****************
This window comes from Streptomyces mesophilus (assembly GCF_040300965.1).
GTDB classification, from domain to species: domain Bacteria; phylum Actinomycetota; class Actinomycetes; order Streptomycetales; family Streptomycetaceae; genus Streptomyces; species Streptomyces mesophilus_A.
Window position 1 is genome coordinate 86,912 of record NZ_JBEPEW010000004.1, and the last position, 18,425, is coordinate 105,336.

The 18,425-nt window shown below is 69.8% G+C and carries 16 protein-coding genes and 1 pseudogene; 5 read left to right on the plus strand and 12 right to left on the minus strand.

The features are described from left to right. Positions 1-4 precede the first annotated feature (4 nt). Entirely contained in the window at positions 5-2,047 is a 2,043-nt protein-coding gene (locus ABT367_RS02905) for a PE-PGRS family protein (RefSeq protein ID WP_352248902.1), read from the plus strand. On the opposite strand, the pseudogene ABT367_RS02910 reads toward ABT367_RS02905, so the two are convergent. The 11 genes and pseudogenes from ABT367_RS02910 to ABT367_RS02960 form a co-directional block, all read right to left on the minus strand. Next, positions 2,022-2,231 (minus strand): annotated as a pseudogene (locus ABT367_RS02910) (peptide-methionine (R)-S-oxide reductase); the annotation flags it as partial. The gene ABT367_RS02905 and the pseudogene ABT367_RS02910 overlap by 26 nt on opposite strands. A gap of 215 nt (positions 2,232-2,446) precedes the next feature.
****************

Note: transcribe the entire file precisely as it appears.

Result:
This window comes from Streptomyces mesophilus (assembly GCF_040300965.1).
GTDB classification, from domain to species: domain Bacteria; phylum Actinomycetota; class Actinomycetes; order Streptomycetales; family Streptomycetaceae; genus Streptomyces; species Streptomyces mesophilus_A.
Window position 1 is genome coordinate 86,912 of record NZ_JBEPEW010000004.1, and the last position, 18,425, is coordinate 105,336.

The 18,425-nt window shown below is 69.8% G+C and carries 16 protein-coding genes and 1 pseudogene; 5 read left to right on the plus strand and 12 right to left on the minus strand.

The features are described from left to right. Positions 1-4 precede the first annotated feature (4 nt). Entirely contained in the window at positions 5-2,047 is a 2,043-nt protein-coding gene (locus ABT367_RS02905) for a PE-PGRS family protein (RefSeq protein ID WP_352248902.1), read from the plus strand. On the opposite strand, the pseudogene ABT367_RS02910 reads toward ABT367_RS02905, so the two are convergent. The 11 genes and pseudogenes from ABT367_RS02910 to ABT367_RS02960 form a co-directional block, all read right to left on the minus strand. Next, positions 2,022-2,231 (minus strand): annotated as a pseudogene (locus ABT367_RS02910) (peptide-methionine (R)-S-oxide reductase); the annotation flags it as partial. The gene ABT367_RS02905 and the pseudogene ABT367_RS02910 overlap by 26 nt on opposite strands. A gap of 215 nt (positions 2,232-2,446) precedes the next feature.